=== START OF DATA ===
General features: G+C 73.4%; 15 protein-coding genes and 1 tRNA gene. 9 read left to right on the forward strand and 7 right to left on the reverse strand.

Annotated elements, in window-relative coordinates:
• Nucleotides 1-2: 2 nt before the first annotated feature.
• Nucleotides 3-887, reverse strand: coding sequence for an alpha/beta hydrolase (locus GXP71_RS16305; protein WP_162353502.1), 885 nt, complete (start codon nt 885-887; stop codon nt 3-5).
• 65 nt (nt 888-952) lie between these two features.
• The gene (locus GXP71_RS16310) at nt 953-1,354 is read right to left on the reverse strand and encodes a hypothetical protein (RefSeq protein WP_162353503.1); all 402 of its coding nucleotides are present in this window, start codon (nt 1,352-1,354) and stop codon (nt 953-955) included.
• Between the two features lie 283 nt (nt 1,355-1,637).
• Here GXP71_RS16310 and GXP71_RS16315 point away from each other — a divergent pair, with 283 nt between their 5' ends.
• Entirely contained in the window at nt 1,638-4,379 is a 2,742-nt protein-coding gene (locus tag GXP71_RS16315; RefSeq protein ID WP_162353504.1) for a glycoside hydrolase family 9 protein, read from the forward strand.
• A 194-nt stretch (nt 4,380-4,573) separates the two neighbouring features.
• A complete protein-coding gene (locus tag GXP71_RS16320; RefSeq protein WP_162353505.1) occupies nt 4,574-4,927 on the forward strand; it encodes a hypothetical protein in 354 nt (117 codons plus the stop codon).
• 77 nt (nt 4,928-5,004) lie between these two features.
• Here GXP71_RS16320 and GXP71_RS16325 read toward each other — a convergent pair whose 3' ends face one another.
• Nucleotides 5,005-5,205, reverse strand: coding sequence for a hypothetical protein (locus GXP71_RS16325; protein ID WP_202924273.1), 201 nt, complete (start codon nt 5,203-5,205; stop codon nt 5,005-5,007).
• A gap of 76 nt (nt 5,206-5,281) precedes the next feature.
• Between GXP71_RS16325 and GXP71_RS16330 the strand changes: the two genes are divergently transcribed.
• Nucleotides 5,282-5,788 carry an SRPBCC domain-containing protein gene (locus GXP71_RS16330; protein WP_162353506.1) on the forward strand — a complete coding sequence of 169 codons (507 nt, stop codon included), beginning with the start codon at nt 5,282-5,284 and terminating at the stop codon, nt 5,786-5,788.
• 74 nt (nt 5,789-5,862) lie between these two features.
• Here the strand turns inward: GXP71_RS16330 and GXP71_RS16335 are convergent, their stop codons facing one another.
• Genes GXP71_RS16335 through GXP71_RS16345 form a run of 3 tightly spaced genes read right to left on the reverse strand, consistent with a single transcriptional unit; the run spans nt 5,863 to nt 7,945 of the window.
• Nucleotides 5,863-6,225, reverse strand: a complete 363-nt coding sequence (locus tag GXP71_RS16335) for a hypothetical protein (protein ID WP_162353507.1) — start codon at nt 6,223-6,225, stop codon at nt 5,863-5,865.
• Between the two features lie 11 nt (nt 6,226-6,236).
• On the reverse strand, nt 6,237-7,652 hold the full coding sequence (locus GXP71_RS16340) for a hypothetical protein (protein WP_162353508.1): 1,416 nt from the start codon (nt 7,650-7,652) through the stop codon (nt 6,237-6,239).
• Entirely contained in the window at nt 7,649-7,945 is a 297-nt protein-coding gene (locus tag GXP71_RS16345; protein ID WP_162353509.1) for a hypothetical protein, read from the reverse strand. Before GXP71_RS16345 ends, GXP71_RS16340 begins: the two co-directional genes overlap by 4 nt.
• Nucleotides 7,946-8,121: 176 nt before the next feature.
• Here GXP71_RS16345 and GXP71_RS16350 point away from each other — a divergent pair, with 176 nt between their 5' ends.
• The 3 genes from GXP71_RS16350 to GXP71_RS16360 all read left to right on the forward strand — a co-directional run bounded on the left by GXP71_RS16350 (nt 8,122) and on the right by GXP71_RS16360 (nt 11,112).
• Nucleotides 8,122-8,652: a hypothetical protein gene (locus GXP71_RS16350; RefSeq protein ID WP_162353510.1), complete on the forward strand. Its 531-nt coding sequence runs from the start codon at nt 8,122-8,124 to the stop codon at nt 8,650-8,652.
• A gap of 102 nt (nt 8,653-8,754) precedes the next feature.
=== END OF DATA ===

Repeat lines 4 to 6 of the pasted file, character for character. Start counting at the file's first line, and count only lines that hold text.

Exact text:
• Nucleotides 3-887, reverse strand: coding sequence for an alpha/beta hydrolase (locus GXP71_RS16305; protein WP_162353502.1), 885 nt, complete (start codon nt 885-887; stop codon nt 3-5).
• 65 nt (nt 888-952) lie between these two features.
• The gene (locus GXP71_RS16310) at nt 953-1,354 is read right to left on the reverse strand and encodes a hypothetical protein (RefSeq protein WP_162353503.1); all 402 of its coding nucleotides are present in this window, start codon (nt 1,352-1,354) and stop codon (nt 953-955) included.